California Adopts New Standard Contracts for Small Generators Under Federal Power Purchase Law

The California Public Utilities Commission on May 15 issued a decision adopting a new standard offer contract for independent electricity generators of up to 20 megawatts seeking to sell their power to regulated utilities under the Public Utility Regulatory Policies Act 1978, or PURPA. The commission established a contract length of 12 years for new facilities and seven years for existing facilities.

Under the 1978 federal law, independent generators that meet certain criteria based on size and technology, called qualifying facilities, are entitled to sell their output to regulated utilities at rates based on the avoided cost, or the cost the utility would incur to generate the electricity or purchase from another source. The law has resulted in more than 4 gigawatts of qualifying facilities in operation in California.

The contract includes two pricing options for capacity and energy for avoided cost rates determined at the time of contract execution, as well as the time of delivery. In setting the prices, the commission found that recent historical energy prices used by the California grid operator to forecast future energy prices is appropriate. The agency concluded that it is appropriate to use resource adequacy capacity prices to establish capacity prices, and use hourly locational marginal prices from the grid operator’s day-ahead market to establish energy prices at time of delivery. Information from the Energy Divisions annual reports would be used to update capacity prices for time of delivery contracts on an annual basis.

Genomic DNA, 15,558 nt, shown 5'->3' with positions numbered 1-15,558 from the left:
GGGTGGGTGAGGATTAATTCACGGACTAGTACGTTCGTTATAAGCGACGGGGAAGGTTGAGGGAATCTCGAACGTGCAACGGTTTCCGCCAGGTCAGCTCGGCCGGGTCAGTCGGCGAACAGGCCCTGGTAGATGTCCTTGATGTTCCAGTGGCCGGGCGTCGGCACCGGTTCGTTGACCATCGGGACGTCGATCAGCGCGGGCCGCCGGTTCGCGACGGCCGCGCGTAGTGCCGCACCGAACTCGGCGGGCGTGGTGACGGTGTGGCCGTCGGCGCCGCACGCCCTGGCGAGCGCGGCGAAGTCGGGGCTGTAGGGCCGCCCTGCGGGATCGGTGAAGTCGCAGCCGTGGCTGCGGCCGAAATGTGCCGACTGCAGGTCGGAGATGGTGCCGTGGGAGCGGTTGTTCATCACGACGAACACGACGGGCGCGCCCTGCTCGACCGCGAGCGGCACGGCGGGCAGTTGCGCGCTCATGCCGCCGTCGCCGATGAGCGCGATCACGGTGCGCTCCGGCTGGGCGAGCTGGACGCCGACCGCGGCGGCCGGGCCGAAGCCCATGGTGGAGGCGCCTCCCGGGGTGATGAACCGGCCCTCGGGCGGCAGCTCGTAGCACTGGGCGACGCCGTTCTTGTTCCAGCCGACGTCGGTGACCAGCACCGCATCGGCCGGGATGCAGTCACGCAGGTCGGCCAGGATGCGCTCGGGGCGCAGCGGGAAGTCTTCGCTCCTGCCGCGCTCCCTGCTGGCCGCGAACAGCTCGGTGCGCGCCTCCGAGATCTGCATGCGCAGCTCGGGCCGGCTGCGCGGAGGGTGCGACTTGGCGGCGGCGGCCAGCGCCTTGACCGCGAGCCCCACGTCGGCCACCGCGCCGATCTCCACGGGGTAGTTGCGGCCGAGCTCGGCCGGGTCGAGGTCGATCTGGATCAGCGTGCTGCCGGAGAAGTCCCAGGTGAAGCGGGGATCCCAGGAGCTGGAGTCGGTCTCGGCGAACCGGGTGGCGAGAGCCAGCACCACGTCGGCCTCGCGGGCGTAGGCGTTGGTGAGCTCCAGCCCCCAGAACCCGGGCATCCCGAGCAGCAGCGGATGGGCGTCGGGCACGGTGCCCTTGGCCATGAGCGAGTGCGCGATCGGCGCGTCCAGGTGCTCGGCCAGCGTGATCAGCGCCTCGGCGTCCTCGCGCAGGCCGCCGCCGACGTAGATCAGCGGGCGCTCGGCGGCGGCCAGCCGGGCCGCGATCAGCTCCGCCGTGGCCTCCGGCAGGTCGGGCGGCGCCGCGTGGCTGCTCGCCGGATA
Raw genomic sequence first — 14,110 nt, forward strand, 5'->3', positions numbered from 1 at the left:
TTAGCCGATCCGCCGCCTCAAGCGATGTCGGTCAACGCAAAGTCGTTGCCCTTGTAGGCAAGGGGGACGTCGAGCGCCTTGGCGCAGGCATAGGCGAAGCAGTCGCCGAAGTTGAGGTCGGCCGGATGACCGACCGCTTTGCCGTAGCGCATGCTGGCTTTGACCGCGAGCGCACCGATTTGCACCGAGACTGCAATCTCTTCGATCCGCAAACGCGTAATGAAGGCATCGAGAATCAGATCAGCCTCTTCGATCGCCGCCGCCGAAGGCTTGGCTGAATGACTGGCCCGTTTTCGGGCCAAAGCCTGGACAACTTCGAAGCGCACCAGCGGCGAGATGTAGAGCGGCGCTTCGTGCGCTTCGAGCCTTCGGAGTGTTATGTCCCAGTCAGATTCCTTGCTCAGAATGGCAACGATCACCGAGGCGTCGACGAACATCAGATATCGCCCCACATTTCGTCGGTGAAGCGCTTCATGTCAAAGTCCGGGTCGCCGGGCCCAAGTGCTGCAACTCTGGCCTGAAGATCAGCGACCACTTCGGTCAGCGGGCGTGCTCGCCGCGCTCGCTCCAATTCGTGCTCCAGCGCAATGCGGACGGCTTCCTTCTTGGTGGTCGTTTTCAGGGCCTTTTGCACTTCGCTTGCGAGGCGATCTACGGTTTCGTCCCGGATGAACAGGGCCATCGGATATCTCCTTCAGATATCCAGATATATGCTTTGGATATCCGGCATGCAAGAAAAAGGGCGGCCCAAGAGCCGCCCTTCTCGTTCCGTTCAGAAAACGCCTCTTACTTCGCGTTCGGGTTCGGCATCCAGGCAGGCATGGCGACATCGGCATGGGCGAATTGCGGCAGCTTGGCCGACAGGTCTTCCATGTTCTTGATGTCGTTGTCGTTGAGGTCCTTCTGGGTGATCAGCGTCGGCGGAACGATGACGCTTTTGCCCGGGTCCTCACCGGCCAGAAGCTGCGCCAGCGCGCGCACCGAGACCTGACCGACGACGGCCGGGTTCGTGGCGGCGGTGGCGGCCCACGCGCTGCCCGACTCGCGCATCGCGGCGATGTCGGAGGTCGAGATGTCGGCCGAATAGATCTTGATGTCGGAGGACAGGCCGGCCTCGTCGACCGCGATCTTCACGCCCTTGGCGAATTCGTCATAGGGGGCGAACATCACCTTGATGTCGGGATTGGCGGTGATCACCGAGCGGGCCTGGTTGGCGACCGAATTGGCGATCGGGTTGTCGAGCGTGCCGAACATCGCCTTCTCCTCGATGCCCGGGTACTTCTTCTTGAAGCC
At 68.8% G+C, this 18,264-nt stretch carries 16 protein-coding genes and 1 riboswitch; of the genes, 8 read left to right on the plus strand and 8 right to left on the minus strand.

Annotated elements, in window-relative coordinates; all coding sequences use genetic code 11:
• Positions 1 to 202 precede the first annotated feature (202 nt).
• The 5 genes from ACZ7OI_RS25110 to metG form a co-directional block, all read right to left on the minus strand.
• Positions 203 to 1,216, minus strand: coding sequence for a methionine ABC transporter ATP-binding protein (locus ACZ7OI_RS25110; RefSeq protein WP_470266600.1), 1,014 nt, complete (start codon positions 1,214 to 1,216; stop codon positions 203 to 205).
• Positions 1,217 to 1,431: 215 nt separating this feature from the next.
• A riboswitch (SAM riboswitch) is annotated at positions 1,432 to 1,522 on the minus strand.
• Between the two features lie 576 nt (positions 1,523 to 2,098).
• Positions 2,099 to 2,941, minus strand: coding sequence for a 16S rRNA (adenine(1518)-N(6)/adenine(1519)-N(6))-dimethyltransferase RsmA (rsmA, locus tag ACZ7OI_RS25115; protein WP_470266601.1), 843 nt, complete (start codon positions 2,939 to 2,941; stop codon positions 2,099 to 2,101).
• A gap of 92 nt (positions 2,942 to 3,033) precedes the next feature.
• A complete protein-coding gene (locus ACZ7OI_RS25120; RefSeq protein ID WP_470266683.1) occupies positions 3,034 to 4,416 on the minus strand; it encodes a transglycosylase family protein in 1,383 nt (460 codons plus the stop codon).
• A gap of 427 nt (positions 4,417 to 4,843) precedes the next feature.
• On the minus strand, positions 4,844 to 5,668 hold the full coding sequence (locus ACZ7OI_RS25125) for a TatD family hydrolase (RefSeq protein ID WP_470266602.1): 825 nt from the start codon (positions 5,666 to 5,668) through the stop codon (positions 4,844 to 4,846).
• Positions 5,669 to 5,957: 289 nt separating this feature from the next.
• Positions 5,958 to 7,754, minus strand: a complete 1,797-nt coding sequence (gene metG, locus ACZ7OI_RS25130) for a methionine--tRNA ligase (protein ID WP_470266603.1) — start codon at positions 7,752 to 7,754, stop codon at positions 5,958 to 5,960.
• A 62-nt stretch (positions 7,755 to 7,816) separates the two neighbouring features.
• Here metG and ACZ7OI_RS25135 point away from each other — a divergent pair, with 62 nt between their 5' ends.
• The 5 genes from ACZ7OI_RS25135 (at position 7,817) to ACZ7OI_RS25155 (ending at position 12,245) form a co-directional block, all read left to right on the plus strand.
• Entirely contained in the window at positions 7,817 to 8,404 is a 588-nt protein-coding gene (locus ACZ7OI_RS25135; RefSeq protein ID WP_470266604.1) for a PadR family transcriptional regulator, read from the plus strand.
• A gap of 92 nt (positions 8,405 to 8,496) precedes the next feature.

The decision stems from a July 2019 ruling by the U.S. Court of Appeals for the Ninth Circuit, which rejected California’s program to implement PURPA. The court found that the commission’s Renewable Market Adjusting Tariff, or ReMAT, program violates PURPA because it set a cap on procurement and the price resulting from the ReMAT auction is not an avoided cost rate. Further, the court ruled that the standard offer contract failed to provide qualifying facilities the option to choose energy rates determined either at the time of contract execution or at the time of product delivery.

The Federal Energy Regulatory Commission considering updates to the provisions of PURPA, potentially altering the rules that states must follow in implementing the law. Much has changed since the enactment of PURPA in 1978 given the development in wholesale markets and retail competition, and the shift from coal to natural gas and renewables, driven by economic forces and technological advancement.